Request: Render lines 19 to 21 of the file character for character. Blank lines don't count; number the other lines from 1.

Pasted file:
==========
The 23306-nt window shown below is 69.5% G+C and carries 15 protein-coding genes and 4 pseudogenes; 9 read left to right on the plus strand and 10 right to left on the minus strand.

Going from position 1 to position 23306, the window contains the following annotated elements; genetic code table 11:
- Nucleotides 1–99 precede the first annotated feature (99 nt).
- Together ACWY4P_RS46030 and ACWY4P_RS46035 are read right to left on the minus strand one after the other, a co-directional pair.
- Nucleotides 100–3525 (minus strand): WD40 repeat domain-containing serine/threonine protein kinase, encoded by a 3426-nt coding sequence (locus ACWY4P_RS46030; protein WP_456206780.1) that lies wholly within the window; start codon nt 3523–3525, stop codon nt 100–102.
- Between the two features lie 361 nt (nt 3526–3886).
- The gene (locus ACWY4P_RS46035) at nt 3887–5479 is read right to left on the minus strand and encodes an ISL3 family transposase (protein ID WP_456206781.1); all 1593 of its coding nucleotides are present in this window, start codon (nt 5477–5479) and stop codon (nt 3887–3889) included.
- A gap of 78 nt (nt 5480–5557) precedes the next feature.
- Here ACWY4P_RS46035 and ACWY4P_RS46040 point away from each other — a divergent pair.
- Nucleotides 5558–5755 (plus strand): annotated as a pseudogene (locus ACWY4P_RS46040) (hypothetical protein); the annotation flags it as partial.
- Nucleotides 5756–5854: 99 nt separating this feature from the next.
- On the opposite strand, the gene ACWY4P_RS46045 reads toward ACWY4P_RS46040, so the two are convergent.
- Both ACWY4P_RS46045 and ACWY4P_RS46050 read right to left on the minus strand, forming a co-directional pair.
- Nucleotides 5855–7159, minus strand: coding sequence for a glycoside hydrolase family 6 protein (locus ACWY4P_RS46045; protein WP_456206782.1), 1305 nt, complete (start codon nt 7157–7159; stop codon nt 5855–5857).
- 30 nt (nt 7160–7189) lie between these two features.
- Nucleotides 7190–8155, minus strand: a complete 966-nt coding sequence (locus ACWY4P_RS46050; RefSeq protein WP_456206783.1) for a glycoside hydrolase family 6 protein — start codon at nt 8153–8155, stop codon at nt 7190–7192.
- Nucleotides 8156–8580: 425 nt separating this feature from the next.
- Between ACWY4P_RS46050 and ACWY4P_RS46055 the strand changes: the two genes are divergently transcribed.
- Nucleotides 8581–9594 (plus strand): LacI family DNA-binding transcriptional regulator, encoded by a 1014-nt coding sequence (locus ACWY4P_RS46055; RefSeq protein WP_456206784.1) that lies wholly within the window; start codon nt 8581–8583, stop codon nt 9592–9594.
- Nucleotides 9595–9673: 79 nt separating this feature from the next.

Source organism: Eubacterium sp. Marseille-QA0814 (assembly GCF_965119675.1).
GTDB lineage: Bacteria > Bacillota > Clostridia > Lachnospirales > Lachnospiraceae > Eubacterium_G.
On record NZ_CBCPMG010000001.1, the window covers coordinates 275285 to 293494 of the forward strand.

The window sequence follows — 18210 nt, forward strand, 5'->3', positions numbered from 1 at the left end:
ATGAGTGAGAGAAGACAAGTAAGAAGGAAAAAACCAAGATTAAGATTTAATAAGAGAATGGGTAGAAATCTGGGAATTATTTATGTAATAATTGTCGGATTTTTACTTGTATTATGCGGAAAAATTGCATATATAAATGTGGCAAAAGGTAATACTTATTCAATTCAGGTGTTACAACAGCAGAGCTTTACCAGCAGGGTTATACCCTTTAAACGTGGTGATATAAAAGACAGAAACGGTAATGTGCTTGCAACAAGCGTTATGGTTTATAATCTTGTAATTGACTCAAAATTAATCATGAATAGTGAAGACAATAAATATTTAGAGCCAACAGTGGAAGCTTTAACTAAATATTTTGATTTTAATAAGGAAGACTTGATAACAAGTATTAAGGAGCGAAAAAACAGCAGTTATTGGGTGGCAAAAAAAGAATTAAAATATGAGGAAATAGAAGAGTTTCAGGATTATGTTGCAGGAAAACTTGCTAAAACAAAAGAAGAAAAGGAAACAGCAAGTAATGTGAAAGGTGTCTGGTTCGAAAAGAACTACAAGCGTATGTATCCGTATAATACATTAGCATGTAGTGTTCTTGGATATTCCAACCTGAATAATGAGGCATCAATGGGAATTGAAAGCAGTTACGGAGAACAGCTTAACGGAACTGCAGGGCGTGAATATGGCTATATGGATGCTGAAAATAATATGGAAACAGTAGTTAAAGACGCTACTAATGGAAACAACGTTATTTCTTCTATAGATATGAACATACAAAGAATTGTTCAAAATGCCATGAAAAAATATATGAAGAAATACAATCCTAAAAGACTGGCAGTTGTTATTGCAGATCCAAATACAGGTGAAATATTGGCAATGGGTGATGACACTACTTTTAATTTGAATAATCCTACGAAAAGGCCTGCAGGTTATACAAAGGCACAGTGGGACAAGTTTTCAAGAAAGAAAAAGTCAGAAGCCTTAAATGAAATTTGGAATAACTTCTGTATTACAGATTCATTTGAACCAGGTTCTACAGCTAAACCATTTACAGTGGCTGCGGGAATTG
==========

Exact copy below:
- Nucleotides 8581–9594 (plus strand): LacI family DNA-binding transcriptional regulator, encoded by a 1014-nt coding sequence (locus ACWY4P_RS46055; RefSeq protein WP_456206784.1) that lies wholly within the window; start codon nt 8581–8583, stop codon nt 9592–9594.
- Nucleotides 9595–9673: 79 nt separating this feature from the next.

Source organism: Eubacterium sp. Marseille-QA0814 (assembly GCF_965119675.1).